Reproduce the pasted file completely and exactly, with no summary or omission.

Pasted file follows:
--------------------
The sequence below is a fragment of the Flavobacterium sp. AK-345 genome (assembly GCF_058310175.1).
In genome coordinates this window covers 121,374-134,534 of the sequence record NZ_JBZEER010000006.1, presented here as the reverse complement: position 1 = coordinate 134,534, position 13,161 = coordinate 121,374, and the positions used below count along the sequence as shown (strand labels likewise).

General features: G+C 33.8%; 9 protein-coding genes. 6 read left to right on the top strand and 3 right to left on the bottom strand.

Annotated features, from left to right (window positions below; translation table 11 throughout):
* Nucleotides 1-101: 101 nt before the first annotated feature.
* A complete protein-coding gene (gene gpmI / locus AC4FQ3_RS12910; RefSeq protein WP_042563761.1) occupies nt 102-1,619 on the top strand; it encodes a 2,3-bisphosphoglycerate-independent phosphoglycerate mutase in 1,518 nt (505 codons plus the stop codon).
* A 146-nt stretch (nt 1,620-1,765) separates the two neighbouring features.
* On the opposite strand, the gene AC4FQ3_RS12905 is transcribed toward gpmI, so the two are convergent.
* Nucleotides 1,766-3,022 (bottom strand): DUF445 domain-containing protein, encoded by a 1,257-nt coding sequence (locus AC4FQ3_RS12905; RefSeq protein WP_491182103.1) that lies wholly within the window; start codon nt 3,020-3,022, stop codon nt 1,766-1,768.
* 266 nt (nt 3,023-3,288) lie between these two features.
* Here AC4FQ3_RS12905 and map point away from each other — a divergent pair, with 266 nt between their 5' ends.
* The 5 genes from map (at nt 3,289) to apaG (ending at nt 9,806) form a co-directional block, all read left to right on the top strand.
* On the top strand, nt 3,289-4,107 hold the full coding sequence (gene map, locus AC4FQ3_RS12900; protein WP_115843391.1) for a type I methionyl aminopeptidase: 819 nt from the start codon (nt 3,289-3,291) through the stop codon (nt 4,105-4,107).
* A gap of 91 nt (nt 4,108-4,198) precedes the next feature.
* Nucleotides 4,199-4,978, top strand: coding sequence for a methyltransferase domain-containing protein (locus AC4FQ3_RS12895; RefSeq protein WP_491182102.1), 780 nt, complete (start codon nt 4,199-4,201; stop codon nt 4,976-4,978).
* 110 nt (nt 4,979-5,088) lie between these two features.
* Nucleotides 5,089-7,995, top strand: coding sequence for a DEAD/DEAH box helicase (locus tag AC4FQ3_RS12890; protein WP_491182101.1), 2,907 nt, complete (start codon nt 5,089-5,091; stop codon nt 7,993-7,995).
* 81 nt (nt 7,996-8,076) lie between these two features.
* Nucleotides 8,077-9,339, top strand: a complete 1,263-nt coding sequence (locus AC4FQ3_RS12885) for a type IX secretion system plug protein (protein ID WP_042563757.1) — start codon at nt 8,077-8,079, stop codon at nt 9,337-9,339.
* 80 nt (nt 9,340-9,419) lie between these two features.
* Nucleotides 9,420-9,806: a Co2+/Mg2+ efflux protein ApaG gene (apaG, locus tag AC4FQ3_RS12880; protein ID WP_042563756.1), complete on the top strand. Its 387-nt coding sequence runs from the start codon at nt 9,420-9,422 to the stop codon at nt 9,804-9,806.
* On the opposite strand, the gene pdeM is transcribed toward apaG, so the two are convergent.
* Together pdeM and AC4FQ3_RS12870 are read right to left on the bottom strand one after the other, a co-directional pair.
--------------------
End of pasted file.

The sequence below is a fragment of the Flavobacterium sp. AK-345 genome (assembly GCF_058310175.1).
In genome coordinates this window covers 121,374-134,534 of the sequence record NZ_JBZEER010000006.1, presented here as the reverse complement: position 1 = coordinate 134,534, position 13,161 = coordinate 121,374, and the positions used below count along the sequence as shown (strand labels likewise).

General features: G+C 33.8%; 9 protein-coding genes. 6 read left to right on the top strand and 3 right to left on the bottom strand.

Annotated features, from left to right (window positions below; translation table 11 throughout):
* Nucleotides 1-101: 101 nt before the first annotated feature.
* A complete protein-coding gene (gene gpmI / locus AC4FQ3_RS12910; RefSeq protein WP_042563761.1) occupies nt 102-1,619 on the top strand; it encodes a 2,3-bisphosphoglycerate-independent phosphoglycerate mutase in 1,518 nt (505 codons plus the stop codon).
* A 146-nt stretch (nt 1,620-1,765) separates the two neighbouring features.
* On the opposite strand, the gene AC4FQ3_RS12905 is transcribed toward gpmI, so the two are convergent.
* Nucleotides 1,766-3,022 (bottom strand): DUF445 domain-containing protein, encoded by a 1,257-nt coding sequence (locus AC4FQ3_RS12905; RefSeq protein WP_491182103.1) that lies wholly within the window; start codon nt 3,020-3,022, stop codon nt 1,766-1,768.
* 266 nt (nt 3,023-3,288) lie between these two features.
* Here AC4FQ3_RS12905 and map point away from each other — a divergent pair, with 266 nt between their 5' ends.
* The 5 genes from map (at nt 3,289) to apaG (ending at nt 9,806) form a co-directional block, all read left to right on the top strand.
* On the top strand, nt 3,289-4,107 hold the full coding sequence (gene map, locus AC4FQ3_RS12900; protein WP_115843391.1) for a type I methionyl aminopeptidase: 819 nt from the start codon (nt 3,289-3,291) through the stop codon (nt 4,105-4,107).
* A gap of 91 nt (nt 4,108-4,198) precedes the next feature.
* Nucleotides 4,199-4,978, top strand: coding sequence for a methyltransferase domain-containing protein (locus AC4FQ3_RS12895; RefSeq protein WP_491182102.1), 780 nt, complete (start codon nt 4,199-4,201; stop codon nt 4,976-4,978).
* 110 nt (nt 4,979-5,088) lie between these two features.
* Nucleotides 5,089-7,995, top strand: coding sequence for a DEAD/DEAH box helicase (locus tag AC4FQ3_RS12890; protein WP_491182101.1), 2,907 nt, complete (start codon nt 5,089-5,091; stop codon nt 7,993-7,995).
* 81 nt (nt 7,996-8,076) lie between these two features.
* Nucleotides 8,077-9,339, top strand: a complete 1,263-nt coding sequence (locus AC4FQ3_RS12885) for a type IX secretion system plug protein (protein ID WP_042563757.1) — start codon at nt 8,077-8,079, stop codon at nt 9,337-9,339.
* 80 nt (nt 9,340-9,419) lie between these two features.
* Nucleotides 9,420-9,806: a Co2+/Mg2+ efflux protein ApaG gene (apaG, locus tag AC4FQ3_RS12880; protein ID WP_042563756.1), complete on the top strand. Its 387-nt coding sequence runs from the start codon at nt 9,420-9,422 to the stop codon at nt 9,804-9,806.
* On the opposite strand, the gene pdeM is transcribed toward apaG, so the two are convergent.
* Together pdeM and AC4FQ3_RS12870 are read right to left on the bottom strand one after the other, a co-directional pair.